Five political books that were doomed before they were even published

"Donald Trump on policy" and other ideas that briefly sounded very good

Published May 20, 2011 11:55AM (EDT)

Donald Trump
Donald Trump

On May 12, it was reported that Donald Trump was working on a "policy book," to be released this summer by the right-wing Regnery Publishing. No surprise there: All candidates and would-be candidates for president release either memoirs or policy books, or both. On May 16, less than a week later, Trump announced that he will not be running for president. Whoops! Now that book is pointless, months before the ghostwriter has finished it.

Trump's is not the first, and will not be the last political book that was rendered ridiculous or blatantly incorrect before or very shortly after its release. It's not even the only one released this year! Here are some of our favorite sad, wrong books:

"Where's the Birth Certificate?" by Jerome Corsi, 2011

Oh, there it is! Sorry, Jerome Corsi, but you couldn't have realized that your entirely pointless search for the "long-form" birth certificate would end nearly a month before your book's publication.

Corsi has a lot of other arguments against the president's constitutional eligibility (he's British!), but there's no getting around the fact that the title of the book has been rather definitively answered.

"Condi vs. Hillary" by Dick Morris, 2005

Shameless Republican P.R. guru Jim Wilkinson, inventor of the entirely false Jessica Lynch story, went to work for Condoleezza Rice when Rice took over at the State Department. He did his usual effective if slightly heavy-handed image management. The lowlight was probably when he literally slipped a note to Washington Times editorial page editor Tony Blankley asking if Rice planned to run for president, a thought that had not yet occurred to anyone, because Rice had never run for anything.

While the Beltway press entertained the notion, because it was fun to play pretend, only one man wrote a book about how Condi must run for president, because she and only she could beat Hillary Clinton, who was a 100 percent lock to win the Democratic nomination. That man: Dick Morris, who is wrong so often about so many things that it's hardly worth pointing it out anymore, except for the fact that this book is such an amazing time capsule of a bizarre time in American politics.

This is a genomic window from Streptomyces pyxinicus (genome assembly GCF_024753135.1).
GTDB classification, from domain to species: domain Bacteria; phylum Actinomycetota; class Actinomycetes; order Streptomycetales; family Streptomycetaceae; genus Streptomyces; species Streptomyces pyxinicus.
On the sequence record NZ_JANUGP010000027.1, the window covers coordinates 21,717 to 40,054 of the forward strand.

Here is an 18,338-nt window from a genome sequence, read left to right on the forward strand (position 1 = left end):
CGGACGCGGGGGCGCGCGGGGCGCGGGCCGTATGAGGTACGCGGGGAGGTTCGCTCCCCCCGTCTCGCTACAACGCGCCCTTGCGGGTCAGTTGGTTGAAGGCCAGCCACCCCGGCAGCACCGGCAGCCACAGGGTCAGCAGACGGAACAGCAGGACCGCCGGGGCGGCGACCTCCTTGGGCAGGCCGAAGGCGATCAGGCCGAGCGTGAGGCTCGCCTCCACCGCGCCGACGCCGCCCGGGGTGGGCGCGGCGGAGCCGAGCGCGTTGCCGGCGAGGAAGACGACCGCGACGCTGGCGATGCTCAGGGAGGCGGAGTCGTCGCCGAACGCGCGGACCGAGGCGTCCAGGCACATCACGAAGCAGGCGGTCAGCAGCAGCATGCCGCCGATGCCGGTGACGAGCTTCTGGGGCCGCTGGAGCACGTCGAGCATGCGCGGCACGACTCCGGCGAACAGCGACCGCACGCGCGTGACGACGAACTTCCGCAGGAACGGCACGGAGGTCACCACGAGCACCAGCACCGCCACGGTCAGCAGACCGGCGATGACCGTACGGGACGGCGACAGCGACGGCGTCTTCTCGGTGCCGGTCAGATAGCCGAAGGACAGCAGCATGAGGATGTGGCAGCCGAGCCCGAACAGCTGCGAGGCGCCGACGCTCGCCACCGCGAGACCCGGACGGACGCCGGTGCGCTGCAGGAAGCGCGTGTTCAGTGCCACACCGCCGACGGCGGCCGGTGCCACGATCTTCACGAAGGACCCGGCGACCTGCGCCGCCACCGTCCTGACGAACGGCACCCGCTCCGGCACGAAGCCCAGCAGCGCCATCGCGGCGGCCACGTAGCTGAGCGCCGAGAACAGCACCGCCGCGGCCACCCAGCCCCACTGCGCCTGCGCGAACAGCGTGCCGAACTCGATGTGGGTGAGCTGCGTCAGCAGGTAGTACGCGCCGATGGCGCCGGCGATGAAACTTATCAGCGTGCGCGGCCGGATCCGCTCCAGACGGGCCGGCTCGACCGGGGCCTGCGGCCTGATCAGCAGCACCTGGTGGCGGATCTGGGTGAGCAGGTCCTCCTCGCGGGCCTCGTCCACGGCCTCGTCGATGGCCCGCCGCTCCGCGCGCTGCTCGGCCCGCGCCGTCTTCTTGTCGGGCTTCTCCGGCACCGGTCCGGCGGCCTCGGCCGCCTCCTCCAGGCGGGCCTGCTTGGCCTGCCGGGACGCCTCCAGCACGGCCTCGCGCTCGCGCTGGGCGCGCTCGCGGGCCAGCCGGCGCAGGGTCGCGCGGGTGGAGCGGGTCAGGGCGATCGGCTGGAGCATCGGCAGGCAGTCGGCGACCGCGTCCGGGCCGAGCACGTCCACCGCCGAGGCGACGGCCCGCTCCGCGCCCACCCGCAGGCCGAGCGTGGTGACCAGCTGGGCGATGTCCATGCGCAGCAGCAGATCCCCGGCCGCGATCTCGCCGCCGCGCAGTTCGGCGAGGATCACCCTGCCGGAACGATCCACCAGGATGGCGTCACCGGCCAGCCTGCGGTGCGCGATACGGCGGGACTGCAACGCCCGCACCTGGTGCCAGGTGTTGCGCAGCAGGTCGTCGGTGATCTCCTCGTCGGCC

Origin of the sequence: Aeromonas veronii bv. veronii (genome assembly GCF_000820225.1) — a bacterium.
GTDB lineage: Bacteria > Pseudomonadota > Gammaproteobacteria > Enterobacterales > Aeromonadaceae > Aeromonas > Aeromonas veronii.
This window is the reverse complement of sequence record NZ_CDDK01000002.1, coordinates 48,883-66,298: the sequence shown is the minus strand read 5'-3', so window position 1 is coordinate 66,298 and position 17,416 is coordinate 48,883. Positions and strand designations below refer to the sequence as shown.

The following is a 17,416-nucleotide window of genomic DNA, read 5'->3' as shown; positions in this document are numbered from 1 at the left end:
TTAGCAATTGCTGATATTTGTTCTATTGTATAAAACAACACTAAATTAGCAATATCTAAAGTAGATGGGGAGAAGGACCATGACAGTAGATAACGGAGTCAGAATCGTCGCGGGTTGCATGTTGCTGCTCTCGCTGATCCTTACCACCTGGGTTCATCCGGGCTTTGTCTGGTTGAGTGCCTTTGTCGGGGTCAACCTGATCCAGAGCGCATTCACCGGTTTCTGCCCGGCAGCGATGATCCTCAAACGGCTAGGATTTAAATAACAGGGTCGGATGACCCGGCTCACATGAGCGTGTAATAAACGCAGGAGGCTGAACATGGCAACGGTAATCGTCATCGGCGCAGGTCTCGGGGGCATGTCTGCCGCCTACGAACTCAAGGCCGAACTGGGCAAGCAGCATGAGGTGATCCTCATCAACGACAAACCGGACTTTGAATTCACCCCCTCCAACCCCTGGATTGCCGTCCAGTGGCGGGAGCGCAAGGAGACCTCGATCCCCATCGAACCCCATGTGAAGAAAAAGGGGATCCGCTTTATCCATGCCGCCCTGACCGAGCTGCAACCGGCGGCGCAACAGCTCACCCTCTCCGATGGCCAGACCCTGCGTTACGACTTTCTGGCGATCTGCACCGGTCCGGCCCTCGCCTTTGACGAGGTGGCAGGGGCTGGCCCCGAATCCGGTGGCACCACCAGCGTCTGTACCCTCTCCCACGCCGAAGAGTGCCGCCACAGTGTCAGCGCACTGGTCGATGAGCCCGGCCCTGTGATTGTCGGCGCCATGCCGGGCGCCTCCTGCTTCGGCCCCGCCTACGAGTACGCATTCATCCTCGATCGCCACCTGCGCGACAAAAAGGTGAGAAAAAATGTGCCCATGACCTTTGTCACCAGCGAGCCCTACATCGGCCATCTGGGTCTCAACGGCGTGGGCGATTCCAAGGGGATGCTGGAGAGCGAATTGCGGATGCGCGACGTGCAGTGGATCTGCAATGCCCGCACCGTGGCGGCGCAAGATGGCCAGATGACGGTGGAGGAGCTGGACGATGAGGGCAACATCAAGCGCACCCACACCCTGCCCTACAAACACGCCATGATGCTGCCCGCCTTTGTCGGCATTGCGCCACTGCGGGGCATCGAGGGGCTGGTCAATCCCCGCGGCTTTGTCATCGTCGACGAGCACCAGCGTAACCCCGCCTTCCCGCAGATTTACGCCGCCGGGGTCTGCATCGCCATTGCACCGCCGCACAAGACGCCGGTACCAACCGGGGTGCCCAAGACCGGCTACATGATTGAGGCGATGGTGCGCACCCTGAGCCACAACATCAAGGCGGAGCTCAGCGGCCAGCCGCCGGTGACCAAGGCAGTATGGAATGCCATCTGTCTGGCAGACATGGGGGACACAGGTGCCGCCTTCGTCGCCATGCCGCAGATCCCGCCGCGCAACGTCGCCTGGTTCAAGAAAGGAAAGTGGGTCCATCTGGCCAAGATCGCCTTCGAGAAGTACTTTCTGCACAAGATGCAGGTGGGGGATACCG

Rice never expressed any interest whatsoever in running, making this book irrelevant before it was ever written.

"The Way to Win: Taking the White House in 2008," by Mark Halperin and John F. Harris, 2006

Just go back and read this fawning tribute to the influence and genius of Matt Drudge that ABC News published to promote this book upon its publication. "The Way to Win" posited that a campaign based around sucking up to Drudge and emulating Karl Rove in every way was the key to victory in 2008. A month after this lengthy tribute to his infallible genius came out, Rove suffered the humiliation of the 2006 midterms.

"The Good Fight: Why Liberals -- and Only Liberals -- Can Win the War on Terror and Make America Great Again," by Peter Beinart, 2006

Peter Beinart is the former editor of the New Republic, and under his leadership, that magazine really, really loved war, a lot. (He is also responsible for the New Republic endorsing Joe Lieberman in 2004, which even sometime owner and all-time nutjob Marty Peretz thought was a bit odd.) Beinart went all-in on the Iraq War, and his magazine spent much more time and energy berating antiwar liberals than it did questioning the Bush administration's claims about Saddam Hussein's weapons of mass destruction. After John Kerry lost in 2004, Beinart was pretty sure it was the fault of squishy antiwar Democrats, and Michael Moore.

And so he expanded his essay on the subject of how antiwar liberals are as bad as Communists, plus they love terrorism, into a book, about how Democrats must once again embrace complete and total war, everywhere, like they did in the good old days of the Cold War.

Of course, on the way to filling out his Very Important Foreign Policy book, the Iraq War got worse and worse, and the extent of the Bush administration's malfeasance became clearer and clearer, so Beinart is a bit apologetic about having been dead wrong about the defining foreign policy issue of his time as a serious and respected political thinker. (He is currently a "senior fellow" at the Council on Foreign Relations.)

Being antiwar helped the Democrats generally in the 2006 elections and a candidate who spoke out against Iraq from the very beginning ended up actually winning the presidency in 2008. (Whereupon he began acting a bit Beinartian, so maybe Peter got the last laugh, as the Democrats who take "tough stands" against pinkos usually do.)

Honorable Mention, Finance and Economics division:

"Dow 36,000," by James K. Glassman and Kevin A. Hassett, 2000.

"The Bush Boom: How a Misunderestimated President Fixed a Broken Economy," by Jerry Bowyer (foreword by Larry Kudlow), 2003.

By Alex Pareene

Alex Pareene writes about politics for Salon and is the author of "The Rude Guide to Mitt." Email him at and follow him on Twitter @pareene

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